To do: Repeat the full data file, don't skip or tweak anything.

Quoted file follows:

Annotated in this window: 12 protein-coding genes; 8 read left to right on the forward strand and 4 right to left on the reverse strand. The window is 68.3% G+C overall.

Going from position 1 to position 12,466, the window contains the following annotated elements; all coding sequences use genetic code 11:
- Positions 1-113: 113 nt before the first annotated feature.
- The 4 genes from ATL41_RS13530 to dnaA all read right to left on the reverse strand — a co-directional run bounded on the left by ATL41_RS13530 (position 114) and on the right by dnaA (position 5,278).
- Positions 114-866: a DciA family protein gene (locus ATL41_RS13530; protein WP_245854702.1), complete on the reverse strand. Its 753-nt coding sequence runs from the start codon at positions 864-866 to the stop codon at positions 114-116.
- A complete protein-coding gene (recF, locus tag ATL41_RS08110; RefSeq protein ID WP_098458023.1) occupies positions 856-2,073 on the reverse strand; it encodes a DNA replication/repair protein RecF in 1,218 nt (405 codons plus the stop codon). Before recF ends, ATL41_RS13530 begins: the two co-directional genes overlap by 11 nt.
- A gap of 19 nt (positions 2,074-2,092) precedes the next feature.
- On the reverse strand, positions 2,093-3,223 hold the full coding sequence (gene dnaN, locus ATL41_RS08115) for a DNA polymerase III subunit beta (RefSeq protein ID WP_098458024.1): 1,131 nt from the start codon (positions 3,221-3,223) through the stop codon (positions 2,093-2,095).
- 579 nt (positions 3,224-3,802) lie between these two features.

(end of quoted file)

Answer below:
Annotated in this window: 12 protein-coding genes; 8 read left to right on the forward strand and 4 right to left on the reverse strand. The window is 68.3% G+C overall.

Going from position 1 to position 12,466, the window contains the following annotated elements; all coding sequences use genetic code 11:
- Positions 1-113: 113 nt before the first annotated feature.
- The 4 genes from ATL41_RS13530 to dnaA all read right to left on the reverse strand — a co-directional run bounded on the left by ATL41_RS13530 (position 114) and on the right by dnaA (position 5,278).
- Positions 114-866: a DciA family protein gene (locus ATL41_RS13530; protein WP_245854702.1), complete on the reverse strand. Its 753-nt coding sequence runs from the start codon at positions 864-866 to the stop codon at positions 114-116.
- A complete protein-coding gene (recF, locus tag ATL41_RS08110; RefSeq protein ID WP_098458023.1) occupies positions 856-2,073 on the reverse strand; it encodes a DNA replication/repair protein RecF in 1,218 nt (405 codons plus the stop codon). Before recF ends, ATL41_RS13530 begins: the two co-directional genes overlap by 11 nt.
- A gap of 19 nt (positions 2,074-2,092) precedes the next feature.
- On the reverse strand, positions 2,093-3,223 hold the full coding sequence (gene dnaN, locus ATL41_RS08115) for a DNA polymerase III subunit beta (RefSeq protein ID WP_098458024.1): 1,131 nt from the start codon (positions 3,221-3,223) through the stop codon (positions 2,093-2,095).
- 579 nt (positions 3,224-3,802) lie between these two features.